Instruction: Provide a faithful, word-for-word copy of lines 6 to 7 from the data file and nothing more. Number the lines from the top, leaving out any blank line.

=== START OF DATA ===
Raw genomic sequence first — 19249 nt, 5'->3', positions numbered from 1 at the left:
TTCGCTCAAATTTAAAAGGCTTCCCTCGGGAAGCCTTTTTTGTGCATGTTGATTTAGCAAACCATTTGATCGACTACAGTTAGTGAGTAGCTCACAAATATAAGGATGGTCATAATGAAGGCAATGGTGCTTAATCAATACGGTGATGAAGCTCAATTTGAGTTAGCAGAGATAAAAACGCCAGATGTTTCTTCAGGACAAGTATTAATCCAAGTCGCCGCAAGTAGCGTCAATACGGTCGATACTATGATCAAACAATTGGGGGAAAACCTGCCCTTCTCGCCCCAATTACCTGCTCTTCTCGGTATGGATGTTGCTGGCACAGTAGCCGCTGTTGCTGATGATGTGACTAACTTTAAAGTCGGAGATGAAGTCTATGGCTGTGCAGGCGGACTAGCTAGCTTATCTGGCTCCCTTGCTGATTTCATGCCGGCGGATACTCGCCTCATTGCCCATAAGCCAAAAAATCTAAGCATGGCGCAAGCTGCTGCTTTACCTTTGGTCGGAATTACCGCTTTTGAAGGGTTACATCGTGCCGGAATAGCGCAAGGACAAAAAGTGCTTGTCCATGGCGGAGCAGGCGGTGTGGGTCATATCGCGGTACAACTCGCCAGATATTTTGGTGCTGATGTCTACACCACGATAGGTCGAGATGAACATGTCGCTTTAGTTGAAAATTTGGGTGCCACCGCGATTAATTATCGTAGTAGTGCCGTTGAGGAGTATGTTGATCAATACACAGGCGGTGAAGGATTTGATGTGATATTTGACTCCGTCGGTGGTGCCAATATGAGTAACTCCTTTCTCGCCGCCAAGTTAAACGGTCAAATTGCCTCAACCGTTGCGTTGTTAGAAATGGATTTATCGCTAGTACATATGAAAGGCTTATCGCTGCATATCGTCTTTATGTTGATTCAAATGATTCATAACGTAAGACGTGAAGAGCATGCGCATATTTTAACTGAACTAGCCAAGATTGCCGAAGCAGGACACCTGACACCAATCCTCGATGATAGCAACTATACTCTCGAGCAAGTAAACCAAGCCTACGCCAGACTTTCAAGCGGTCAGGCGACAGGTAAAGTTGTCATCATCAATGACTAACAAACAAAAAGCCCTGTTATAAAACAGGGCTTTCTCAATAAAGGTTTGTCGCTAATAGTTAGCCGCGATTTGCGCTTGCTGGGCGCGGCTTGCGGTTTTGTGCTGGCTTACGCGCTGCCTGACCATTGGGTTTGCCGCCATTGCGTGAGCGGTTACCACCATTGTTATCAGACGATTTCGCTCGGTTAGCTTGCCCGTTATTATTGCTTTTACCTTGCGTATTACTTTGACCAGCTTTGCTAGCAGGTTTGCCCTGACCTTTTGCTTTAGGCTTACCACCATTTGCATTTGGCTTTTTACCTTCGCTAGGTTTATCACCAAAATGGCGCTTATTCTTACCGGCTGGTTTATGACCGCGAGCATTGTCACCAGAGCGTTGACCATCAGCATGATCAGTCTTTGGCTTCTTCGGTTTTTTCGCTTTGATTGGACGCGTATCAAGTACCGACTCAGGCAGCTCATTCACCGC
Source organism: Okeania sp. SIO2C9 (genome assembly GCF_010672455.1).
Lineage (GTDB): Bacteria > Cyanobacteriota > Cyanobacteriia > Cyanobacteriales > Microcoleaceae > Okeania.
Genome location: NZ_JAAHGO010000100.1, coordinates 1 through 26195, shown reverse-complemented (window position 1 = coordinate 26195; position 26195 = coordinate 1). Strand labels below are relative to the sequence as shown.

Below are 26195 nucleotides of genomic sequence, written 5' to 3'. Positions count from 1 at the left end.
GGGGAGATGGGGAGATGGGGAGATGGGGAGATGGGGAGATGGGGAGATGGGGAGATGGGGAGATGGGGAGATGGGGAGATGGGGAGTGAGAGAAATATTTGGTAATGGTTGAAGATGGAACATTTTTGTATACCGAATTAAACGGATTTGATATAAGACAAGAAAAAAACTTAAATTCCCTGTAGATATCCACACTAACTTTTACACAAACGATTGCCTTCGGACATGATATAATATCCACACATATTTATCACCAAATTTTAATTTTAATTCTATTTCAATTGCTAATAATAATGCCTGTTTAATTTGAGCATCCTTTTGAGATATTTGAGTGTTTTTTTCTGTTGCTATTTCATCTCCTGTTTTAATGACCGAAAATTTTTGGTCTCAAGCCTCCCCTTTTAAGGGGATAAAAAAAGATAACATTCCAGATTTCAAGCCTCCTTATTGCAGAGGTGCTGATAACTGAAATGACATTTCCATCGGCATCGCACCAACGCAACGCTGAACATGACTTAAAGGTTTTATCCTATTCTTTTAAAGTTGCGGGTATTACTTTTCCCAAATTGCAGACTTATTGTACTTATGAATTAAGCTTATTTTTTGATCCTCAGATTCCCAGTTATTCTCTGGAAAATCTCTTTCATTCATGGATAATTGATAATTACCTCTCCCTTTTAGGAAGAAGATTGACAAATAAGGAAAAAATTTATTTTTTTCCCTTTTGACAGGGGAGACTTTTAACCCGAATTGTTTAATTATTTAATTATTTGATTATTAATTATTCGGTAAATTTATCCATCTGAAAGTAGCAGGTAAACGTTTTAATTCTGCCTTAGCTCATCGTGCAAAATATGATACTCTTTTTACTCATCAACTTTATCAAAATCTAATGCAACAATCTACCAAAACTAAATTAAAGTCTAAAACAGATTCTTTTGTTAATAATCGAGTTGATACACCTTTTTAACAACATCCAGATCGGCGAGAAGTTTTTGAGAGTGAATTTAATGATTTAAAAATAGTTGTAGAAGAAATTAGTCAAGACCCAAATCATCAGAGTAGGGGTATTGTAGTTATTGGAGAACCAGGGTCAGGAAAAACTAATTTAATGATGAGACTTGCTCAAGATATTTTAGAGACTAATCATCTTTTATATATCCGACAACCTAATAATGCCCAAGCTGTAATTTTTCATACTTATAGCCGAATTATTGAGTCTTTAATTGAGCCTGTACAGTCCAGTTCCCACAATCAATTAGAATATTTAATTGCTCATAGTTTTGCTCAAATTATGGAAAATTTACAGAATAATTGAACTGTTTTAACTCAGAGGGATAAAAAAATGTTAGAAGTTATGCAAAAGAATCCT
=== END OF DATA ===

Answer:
Below are 26195 nucleotides of genomic sequence, written 5' to 3'. Positions count from 1 at the left end.
GGGGAGATGGGGAGATGGGGAGATGGGGAGATGGGGAGATGGGGAGATGGGGAGATGGGGAGATGGGGAGATGGGGAGATGGGGAGTGAGAGAAATATTTGGTAATGGTTGAAGATGGAACATTTTTGTATACCGAATTAAACGGATTTGATATAAGACAAGAAAAAAACTTAAATTCCCTGTAGATATCCACACTAACTTTTACACAAACGATTGCCTTCGGACATGATATAATATCCACACATATTTATCACCAAATTTTAATTTTAATTCTATTTCAATTGCTAATAATAATGCCTGTTTAATTTGAGCATCCTTTTGAGATATTTGAGTGTTTTTTTCTGTTGCTATTTCATCTCCTGTTTTAATGACCGAAAATTTTTGGTCTCAAGCCTCCCCTTTTAAGGGGATAAAAAAAGATAACATTCCAGATTTCAAGCCTCCTTATTGCAGAGGTGCTGATAACTGAAATGACATTTCCATCGGCATCGCACCAACGCAACGCTGAACATGACTTAAAGGTTTTATCCTATTCTTTTAAAGTTGCGGGTATTACTTTTCCCAAATTGCAGACTTATTGTACTTATGAATTAAGCTTATTTTTTGATCCTCAGATTCCCAGTTATTCTCTGGAAAATCTCTTTCATTCATGGATAATTGATAATTACCTCTCCCTTTTAGGAAGAAGATTGACAAATAAGGAAAAAATTTATTTTTTTCCCTTTTGACAGGGGAGACTTTTAACCCGAATTGTTTAATTATTTAATTATTTGATTATTAATTATTCGGTAAATTTATCCATCTGAAAGTAGCAGGTAAACGTTTTAATTCTGCCTTAGCTCATCGTGCAAAATATGATACTCTTTTTACTCATCAACTTTATCAAAATCTAATGCAACAATCTACCAAAACTAAATTAAAGTCTAAAACAGATTCTTTTGTTAATAATCGAGTTGATACACCTTTTTAACAACATCCAGATCGGCGAGAAGTTTTTGAGAGTGAATTTAATGATTTAAAAATAGTTGTAGAAGAAATTAGTCAAGACCCAAATCATCAGAGTAGGGGTATTGTAGTTATTGGAGAACCAGGGTCAGGAAAAACTAATTTAATGATGAGACTTGCTCAAGATATTTTAGAGACTAATCATCTTTTATATATCCGACAACCTAATAATGCCCAAGCTGTAATTTTTCATACTTATAGCCGAATTATTGAGTCTTTAATTGAGCCTGTACAGTCCAGTTCCCACAATCAATTAGAATATTTAATTGCTCATAGTTTTGCTCAAATTATGGAAAATTTACAGAATAATTGAACTGTTTTAACTCAGAGGGATAAAAAAATGTTAGAAGTTATGCAAAAGAATCCT